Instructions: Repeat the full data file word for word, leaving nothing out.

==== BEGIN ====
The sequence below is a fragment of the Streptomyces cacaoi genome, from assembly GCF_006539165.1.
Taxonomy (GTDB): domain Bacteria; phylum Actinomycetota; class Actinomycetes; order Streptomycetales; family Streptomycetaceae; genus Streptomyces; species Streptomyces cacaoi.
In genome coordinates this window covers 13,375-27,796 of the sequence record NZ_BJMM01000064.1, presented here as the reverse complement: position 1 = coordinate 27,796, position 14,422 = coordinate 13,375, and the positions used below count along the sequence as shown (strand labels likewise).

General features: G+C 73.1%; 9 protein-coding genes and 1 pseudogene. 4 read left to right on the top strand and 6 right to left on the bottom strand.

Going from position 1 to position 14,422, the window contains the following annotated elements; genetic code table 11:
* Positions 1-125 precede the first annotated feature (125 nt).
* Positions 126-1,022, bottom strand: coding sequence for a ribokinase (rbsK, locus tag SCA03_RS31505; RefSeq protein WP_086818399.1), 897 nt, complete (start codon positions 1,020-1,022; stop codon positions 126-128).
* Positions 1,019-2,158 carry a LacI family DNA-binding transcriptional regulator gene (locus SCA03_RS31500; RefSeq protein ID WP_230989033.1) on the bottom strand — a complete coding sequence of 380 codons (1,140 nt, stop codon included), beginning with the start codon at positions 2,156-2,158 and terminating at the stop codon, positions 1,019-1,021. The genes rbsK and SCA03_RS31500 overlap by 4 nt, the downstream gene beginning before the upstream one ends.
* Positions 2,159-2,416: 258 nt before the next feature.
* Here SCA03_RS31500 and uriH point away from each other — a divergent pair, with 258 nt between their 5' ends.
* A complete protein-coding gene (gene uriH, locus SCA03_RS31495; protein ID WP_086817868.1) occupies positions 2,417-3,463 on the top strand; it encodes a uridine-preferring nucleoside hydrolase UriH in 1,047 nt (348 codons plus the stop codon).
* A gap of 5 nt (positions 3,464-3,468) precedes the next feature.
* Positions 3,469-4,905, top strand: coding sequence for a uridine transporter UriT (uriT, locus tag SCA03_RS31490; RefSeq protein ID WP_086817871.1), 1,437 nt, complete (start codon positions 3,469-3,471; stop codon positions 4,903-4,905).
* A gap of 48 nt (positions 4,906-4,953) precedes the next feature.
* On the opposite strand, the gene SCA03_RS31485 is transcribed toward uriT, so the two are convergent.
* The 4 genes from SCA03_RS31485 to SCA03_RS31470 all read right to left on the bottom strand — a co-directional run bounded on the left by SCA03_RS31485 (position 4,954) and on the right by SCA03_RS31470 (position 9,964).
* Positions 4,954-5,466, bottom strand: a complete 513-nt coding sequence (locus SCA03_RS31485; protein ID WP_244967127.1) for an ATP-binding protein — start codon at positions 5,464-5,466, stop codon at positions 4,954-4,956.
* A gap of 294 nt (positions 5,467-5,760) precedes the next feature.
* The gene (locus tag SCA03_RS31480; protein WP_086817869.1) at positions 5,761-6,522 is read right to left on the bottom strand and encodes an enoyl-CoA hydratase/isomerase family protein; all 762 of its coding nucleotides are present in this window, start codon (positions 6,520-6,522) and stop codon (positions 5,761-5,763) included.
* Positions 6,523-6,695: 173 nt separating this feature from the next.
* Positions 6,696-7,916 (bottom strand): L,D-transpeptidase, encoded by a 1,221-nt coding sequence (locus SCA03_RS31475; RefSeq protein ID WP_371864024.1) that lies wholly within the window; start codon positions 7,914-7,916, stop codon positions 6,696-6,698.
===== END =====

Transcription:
The sequence below is a fragment of the Streptomyces cacaoi genome, from assembly GCF_006539165.1.
Taxonomy (GTDB): domain Bacteria; phylum Actinomycetota; class Actinomycetes; order Streptomycetales; family Streptomycetaceae; genus Streptomyces; species Streptomyces cacaoi.
In genome coordinates this window covers 13,375-27,796 of the sequence record NZ_BJMM01000064.1, presented here as the reverse complement: position 1 = coordinate 27,796, position 14,422 = coordinate 13,375, and the positions used below count along the sequence as shown (strand labels likewise).

General features: G+C 73.1%; 9 protein-coding genes and 1 pseudogene. 4 read left to right on the top strand and 6 right to left on the bottom strand.

Going from position 1 to position 14,422, the window contains the following annotated elements; genetic code table 11:
* Positions 1-125 precede the first annotated feature (125 nt).
* Positions 126-1,022, bottom strand: coding sequence for a ribokinase (rbsK, locus tag SCA03_RS31505; RefSeq protein WP_086818399.1), 897 nt, complete (start codon positions 1,020-1,022; stop codon positions 126-128).
* Positions 1,019-2,158 carry a LacI family DNA-binding transcriptional regulator gene (locus SCA03_RS31500; RefSeq protein ID WP_230989033.1) on the bottom strand — a complete coding sequence of 380 codons (1,140 nt, stop codon included), beginning with the start codon at positions 2,156-2,158 and terminating at the stop codon, positions 1,019-1,021. The genes rbsK and SCA03_RS31500 overlap by 4 nt, the downstream gene beginning before the upstream one ends.
* Positions 2,159-2,416: 258 nt before the next feature.
* Here SCA03_RS31500 and uriH point away from each other — a divergent pair, with 258 nt between their 5' ends.
* A complete protein-coding gene (gene uriH, locus SCA03_RS31495; protein ID WP_086817868.1) occupies positions 2,417-3,463 on the top strand; it encodes a uridine-preferring nucleoside hydrolase UriH in 1,047 nt (348 codons plus the stop codon).
* A gap of 5 nt (positions 3,464-3,468) precedes the next feature.
* Positions 3,469-4,905, top strand: coding sequence for a uridine transporter UriT (uriT, locus tag SCA03_RS31490; RefSeq protein ID WP_086817871.1), 1,437 nt, complete (start codon positions 3,469-3,471; stop codon positions 4,903-4,905).
* A gap of 48 nt (positions 4,906-4,953) precedes the next feature.
* On the opposite strand, the gene SCA03_RS31485 is transcribed toward uriT, so the two are convergent.
* The 4 genes from SCA03_RS31485 to SCA03_RS31470 all read right to left on the bottom strand — a co-directional run bounded on the left by SCA03_RS31485 (position 4,954) and on the right by SCA03_RS31470 (position 9,964).
* Positions 4,954-5,466, bottom strand: a complete 513-nt coding sequence (locus SCA03_RS31485; protein ID WP_244967127.1) for an ATP-binding protein — start codon at positions 5,464-5,466, stop codon at positions 4,954-4,956.
* A gap of 294 nt (positions 5,467-5,760) precedes the next feature.
* The gene (locus tag SCA03_RS31480; protein WP_086817869.1) at positions 5,761-6,522 is read right to left on the bottom strand and encodes an enoyl-CoA hydratase/isomerase family protein; all 762 of its coding nucleotides are present in this window, start codon (positions 6,520-6,522) and stop codon (positions 5,761-5,763) included.
* Positions 6,523-6,695: 173 nt separating this feature from the next.
* Positions 6,696-7,916 (bottom strand): L,D-transpeptidase, encoded by a 1,221-nt coding sequence (locus SCA03_RS31475; RefSeq protein ID WP_371864024.1) that lies wholly within the window; start codon positions 7,914-7,916, stop codon positions 6,696-6,698.